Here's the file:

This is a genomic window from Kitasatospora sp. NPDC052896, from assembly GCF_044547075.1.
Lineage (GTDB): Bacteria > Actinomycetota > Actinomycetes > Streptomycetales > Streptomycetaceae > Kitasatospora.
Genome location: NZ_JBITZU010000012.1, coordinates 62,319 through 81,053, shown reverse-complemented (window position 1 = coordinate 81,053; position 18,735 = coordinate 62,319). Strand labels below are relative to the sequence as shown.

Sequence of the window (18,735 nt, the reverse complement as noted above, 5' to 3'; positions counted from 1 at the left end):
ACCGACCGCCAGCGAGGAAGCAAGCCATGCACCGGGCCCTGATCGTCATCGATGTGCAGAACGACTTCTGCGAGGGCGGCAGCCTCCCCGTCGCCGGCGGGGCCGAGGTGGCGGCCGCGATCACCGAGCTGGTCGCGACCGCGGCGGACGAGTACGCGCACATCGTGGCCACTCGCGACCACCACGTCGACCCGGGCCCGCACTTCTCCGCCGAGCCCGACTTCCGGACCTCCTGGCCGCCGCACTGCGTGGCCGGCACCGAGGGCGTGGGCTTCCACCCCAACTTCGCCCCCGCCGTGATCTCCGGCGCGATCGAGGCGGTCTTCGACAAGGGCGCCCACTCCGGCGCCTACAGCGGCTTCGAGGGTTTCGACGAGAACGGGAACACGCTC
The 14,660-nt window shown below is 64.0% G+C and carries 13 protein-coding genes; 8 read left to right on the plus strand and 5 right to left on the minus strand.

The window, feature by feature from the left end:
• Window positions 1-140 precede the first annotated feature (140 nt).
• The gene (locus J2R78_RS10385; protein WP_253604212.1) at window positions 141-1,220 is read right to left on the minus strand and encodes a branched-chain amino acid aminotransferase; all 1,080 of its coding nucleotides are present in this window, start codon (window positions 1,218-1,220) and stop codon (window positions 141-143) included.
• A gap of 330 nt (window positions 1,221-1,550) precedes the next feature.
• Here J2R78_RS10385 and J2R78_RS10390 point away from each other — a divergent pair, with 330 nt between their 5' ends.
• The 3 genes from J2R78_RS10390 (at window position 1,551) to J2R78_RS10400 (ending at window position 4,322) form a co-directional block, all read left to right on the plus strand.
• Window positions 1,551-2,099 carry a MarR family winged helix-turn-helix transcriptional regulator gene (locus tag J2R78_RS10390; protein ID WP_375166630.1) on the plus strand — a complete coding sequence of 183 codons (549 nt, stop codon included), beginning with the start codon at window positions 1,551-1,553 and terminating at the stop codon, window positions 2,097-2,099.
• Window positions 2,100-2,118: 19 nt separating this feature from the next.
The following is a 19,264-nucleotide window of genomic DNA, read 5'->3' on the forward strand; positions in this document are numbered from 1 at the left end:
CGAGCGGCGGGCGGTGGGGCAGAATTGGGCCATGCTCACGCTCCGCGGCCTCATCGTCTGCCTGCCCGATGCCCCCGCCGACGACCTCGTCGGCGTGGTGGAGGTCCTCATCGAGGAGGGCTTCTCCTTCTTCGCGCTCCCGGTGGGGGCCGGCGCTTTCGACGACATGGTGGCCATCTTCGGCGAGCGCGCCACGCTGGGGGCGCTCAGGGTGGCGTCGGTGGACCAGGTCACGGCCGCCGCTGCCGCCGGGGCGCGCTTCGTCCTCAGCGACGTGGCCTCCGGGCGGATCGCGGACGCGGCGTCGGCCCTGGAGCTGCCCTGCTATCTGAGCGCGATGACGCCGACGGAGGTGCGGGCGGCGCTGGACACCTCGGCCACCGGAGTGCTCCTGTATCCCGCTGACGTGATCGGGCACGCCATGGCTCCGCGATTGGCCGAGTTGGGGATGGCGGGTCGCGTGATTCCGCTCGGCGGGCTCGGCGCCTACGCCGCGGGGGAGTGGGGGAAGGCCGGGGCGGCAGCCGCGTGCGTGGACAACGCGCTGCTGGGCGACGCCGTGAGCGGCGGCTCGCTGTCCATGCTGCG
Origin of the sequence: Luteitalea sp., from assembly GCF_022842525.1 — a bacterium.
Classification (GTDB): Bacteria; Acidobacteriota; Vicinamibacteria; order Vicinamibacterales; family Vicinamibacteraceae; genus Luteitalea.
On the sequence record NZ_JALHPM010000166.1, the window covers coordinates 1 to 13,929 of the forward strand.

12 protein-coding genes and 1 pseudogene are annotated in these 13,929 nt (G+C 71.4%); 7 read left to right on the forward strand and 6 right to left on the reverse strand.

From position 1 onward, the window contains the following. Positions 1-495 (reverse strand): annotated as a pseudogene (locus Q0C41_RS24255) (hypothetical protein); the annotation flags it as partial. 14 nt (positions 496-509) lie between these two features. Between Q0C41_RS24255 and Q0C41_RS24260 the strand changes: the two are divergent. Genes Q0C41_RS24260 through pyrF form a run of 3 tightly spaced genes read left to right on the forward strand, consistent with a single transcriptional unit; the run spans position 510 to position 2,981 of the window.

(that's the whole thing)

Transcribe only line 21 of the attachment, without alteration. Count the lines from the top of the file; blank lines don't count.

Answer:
From position 1 onward, the window contains the following. Positions 1-495 (reverse strand): annotated as a pseudogene (locus Q0C41_RS24255) (hypothetical protein); the annotation flags it as partial. 14 nt (positions 496-509) lie between these two features. Between Q0C41_RS24255 and Q0C41_RS24260 the strand changes: the two are divergent. Genes Q0C41_RS24260 through pyrF form a run of 3 tightly spaced genes read left to right on the forward strand, consistent with a single transcriptional unit; the run spans position 510 to position 2,981 of the window.